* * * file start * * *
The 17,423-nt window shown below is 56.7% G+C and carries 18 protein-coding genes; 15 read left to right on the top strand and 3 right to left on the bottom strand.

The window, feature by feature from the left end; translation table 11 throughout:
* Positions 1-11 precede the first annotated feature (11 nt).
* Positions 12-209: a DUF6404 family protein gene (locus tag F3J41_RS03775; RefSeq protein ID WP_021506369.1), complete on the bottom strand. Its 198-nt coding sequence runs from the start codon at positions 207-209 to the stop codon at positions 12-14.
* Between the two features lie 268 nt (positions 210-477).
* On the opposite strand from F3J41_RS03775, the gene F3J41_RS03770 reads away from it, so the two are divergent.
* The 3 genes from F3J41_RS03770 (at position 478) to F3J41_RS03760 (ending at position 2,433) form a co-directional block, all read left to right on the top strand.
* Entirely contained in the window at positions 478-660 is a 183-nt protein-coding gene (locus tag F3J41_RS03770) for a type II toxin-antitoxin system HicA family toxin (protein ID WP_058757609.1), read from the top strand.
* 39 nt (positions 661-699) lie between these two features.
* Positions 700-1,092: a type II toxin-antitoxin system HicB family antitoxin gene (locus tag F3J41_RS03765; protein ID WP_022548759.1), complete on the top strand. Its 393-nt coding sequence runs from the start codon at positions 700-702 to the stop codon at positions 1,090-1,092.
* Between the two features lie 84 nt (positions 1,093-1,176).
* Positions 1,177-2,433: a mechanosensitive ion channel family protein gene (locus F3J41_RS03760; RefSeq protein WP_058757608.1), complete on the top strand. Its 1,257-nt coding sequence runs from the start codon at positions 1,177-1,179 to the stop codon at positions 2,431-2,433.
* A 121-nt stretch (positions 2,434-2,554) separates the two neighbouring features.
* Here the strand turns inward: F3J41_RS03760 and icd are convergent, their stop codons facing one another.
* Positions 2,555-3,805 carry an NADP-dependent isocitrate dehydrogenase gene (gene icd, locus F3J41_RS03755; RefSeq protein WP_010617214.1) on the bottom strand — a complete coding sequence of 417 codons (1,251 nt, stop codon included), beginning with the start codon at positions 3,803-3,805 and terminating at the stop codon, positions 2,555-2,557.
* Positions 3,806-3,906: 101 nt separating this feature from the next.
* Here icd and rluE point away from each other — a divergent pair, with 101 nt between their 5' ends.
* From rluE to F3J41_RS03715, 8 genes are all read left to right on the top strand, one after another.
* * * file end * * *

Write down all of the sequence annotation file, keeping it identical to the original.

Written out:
The 17,423-nt window shown below is 56.7% G+C and carries 18 protein-coding genes; 15 read left to right on the top strand and 3 right to left on the bottom strand.

The window, feature by feature from the left end; translation table 11 throughout:
* Positions 1-11 precede the first annotated feature (11 nt).
* Positions 12-209: a DUF6404 family protein gene (locus tag F3J41_RS03775; RefSeq protein ID WP_021506369.1), complete on the bottom strand. Its 198-nt coding sequence runs from the start codon at positions 207-209 to the stop codon at positions 12-14.
* Between the two features lie 268 nt (positions 210-477).
* On the opposite strand from F3J41_RS03775, the gene F3J41_RS03770 reads away from it, so the two are divergent.
* The 3 genes from F3J41_RS03770 (at position 478) to F3J41_RS03760 (ending at position 2,433) form a co-directional block, all read left to right on the top strand.
* Entirely contained in the window at positions 478-660 is a 183-nt protein-coding gene (locus tag F3J41_RS03770) for a type II toxin-antitoxin system HicA family toxin (protein ID WP_058757609.1), read from the top strand.
* 39 nt (positions 661-699) lie between these two features.
* Positions 700-1,092: a type II toxin-antitoxin system HicB family antitoxin gene (locus tag F3J41_RS03765; protein ID WP_022548759.1), complete on the top strand. Its 393-nt coding sequence runs from the start codon at positions 700-702 to the stop codon at positions 1,090-1,092.
* Between the two features lie 84 nt (positions 1,093-1,176).
* Positions 1,177-2,433: a mechanosensitive ion channel family protein gene (locus F3J41_RS03760; RefSeq protein WP_058757608.1), complete on the top strand. Its 1,257-nt coding sequence runs from the start codon at positions 1,177-1,179 to the stop codon at positions 2,431-2,433.
* A 121-nt stretch (positions 2,434-2,554) separates the two neighbouring features.
* Here the strand turns inward: F3J41_RS03760 and icd are convergent, their stop codons facing one another.
* Positions 2,555-3,805 carry an NADP-dependent isocitrate dehydrogenase gene (gene icd, locus F3J41_RS03755; RefSeq protein WP_010617214.1) on the bottom strand — a complete coding sequence of 417 codons (1,251 nt, stop codon included), beginning with the start codon at positions 3,803-3,805 and terminating at the stop codon, positions 2,555-2,557.
* Positions 3,806-3,906: 101 nt separating this feature from the next.
* Here icd and rluE point away from each other — a divergent pair, with 101 nt between their 5' ends.
* From rluE to F3J41_RS03715, 8 genes are all read left to right on the top strand, one after another.